ECE 4984/5554: Computer Vision PS5 solution


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1 Programming problem [100 points]
For this problem, you will implement an action recognition method using Motion History Images. Given
a video sequence, the goal is to predict which of a set of actions the subject is performing. The basic idea is to
use a sequence of depth images to segment out the foreground person, and then for each sequence, compute
its motion history image (MHI). This MHI serves as a temporal template of the action performed, and can be
further compressed into a set of 7 Hu moments. Once the Hu moments have been computed for all labelled
training examples, we can categorize a novel test example by using nearest neighbour classification.
Video data You can access the video data here (unzipped data occupies about 530MB of disk space):
There are 5 directories within the zip file, each of which contains 4 sequences for one of the action categories.
The 5 action categories are: botharms, crouch, leftarmup, punch, righkick. Each directory under any one
of these 5 main directories contains the frames for a single sequence. For example, punch/punch-p1-1/
contains one sequence of frames for punch.
The data are stored as .pgm images. Each pgm is a grayscale image, where the intensity is proportional
to depth in the scene. Note that the image frames are named sequentially, so that if you use Matlab’s dir
command to gather all pgm’s in a directory (or Python’s glob.glob followed by numpy.sort) and then loop
over the image list, they will be in the correct order. See the provided script readingDataExample.m(py)
for an example of how to loop over the videos and read in the files.
Approach The main steps are as follows:
• Load the depth map pgms in a given sequence, and perform background subtraction to identify pixels
on the foreground person. You should choose reasonable threshold(s) on depth based on examining an
example or two. Global parameter settings should be sufficient for this data.
• From frame to frame in the sequence, compute the binary foreground silhouette difference image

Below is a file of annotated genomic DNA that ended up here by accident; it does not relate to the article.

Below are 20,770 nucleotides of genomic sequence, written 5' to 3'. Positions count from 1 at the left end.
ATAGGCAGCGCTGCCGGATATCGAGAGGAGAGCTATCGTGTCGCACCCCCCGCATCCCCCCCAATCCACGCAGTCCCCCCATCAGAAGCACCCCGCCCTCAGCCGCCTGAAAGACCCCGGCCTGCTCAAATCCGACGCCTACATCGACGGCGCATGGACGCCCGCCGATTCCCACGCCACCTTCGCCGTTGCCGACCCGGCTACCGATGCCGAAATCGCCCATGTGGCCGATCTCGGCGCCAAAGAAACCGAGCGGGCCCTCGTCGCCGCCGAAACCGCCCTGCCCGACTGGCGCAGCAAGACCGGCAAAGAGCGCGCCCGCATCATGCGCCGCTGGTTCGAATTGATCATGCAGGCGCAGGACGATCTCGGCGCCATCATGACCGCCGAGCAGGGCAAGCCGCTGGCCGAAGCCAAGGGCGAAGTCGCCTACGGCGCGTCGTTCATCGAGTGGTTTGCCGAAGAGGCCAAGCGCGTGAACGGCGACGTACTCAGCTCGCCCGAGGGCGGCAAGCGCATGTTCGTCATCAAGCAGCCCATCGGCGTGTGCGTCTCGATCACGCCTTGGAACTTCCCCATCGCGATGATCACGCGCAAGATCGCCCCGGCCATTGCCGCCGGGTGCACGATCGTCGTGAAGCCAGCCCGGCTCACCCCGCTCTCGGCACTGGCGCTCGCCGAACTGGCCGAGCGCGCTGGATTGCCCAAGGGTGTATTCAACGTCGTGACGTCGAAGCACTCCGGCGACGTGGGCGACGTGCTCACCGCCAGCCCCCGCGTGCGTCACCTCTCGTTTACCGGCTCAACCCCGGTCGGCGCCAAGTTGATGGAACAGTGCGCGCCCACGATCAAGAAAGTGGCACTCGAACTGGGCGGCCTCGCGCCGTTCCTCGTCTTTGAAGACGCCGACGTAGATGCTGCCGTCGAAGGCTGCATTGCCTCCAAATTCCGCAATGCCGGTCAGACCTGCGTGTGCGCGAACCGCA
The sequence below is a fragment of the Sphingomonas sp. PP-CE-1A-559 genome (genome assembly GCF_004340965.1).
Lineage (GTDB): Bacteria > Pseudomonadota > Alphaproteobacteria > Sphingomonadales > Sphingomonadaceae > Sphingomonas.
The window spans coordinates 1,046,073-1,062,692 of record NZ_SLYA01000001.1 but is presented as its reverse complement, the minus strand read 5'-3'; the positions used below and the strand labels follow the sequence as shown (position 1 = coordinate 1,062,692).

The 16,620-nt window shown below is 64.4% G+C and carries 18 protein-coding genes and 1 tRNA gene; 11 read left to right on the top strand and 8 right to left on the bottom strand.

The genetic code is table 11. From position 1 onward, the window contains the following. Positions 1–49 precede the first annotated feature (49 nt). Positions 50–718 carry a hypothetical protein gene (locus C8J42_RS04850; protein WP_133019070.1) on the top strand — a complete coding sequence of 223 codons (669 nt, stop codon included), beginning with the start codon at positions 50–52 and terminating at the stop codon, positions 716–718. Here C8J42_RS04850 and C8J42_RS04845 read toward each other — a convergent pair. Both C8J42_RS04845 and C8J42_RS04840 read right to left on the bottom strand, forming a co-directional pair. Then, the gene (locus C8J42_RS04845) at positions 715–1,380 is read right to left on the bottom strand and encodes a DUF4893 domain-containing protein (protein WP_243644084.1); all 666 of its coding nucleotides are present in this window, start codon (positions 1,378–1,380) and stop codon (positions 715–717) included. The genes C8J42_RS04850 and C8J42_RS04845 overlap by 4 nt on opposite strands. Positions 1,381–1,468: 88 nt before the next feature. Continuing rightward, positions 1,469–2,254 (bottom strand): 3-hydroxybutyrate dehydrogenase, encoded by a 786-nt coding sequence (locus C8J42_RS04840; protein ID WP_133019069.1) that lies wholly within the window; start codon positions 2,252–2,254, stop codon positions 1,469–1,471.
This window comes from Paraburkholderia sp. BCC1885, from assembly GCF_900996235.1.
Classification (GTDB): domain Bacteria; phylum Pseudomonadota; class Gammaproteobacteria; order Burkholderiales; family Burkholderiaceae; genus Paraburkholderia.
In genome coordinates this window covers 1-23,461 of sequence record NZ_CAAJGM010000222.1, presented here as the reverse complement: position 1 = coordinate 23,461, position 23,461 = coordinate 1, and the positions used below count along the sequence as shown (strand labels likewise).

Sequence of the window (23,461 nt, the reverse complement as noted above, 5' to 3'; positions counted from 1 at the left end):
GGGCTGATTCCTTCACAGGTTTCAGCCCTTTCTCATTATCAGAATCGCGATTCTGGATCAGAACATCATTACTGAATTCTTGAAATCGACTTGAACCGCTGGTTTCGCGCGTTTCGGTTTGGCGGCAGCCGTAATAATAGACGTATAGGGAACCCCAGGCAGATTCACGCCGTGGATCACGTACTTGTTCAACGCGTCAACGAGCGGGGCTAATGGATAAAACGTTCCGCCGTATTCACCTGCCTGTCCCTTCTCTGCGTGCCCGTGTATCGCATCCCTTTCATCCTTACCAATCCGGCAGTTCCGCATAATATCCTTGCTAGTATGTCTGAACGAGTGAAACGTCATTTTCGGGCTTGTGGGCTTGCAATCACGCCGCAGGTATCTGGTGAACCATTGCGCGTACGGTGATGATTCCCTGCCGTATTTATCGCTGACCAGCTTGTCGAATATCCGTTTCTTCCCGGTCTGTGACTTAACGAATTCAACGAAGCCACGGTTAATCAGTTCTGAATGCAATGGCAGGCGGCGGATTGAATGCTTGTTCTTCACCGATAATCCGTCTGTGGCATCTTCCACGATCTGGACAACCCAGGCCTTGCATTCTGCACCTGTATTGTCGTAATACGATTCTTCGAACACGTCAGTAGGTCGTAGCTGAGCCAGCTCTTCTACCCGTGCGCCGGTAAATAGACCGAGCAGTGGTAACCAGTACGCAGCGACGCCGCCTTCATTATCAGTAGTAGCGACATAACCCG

D(x, y, t).
• Use all difference images in a τ -frame sequence to compute its Motion History Image, Hτ :
Hτ (x, y, t) = 
τ if D(x, y, t) = 1
max (0, Hτ (x, y, t − 1) − 1) otherwise
where t varies from 1 to τ .
• Normalize the Motion History Image (MHI) by the maximum value within it.
• Use the MHI to compute a 7-dimensional vector containing the 7 Hu moments. This vector is the final
representation for the entire video sequence, and describes the global shape of the temporal template
in a translation- and rotation-invariant manner.
• Having computed a descriptor vector for each video sequence, evaluate the nearest neighbour classification accuracy using leave-one-out cross-validation. That is, let every instance serve as a test case in
turn, and classify it using the remaining instances.
• For the nearest neighbour classifier, use the normalized Euclidean distance (i.e., where the distance
per dimension is normalized according to the sample data’s variance).
• Evaluate the results over all sequences based on the mean recognition rate per class and the confusion
See the paper The Representation and Recognition of Action Using Temporal Templates by J. Davis and
A. Bobick for more background on computing the MHI (available here). For additional background on the
properties of Hu moments, see Visual Pattern Recognition by Moment Invariants by M. K. Hu (available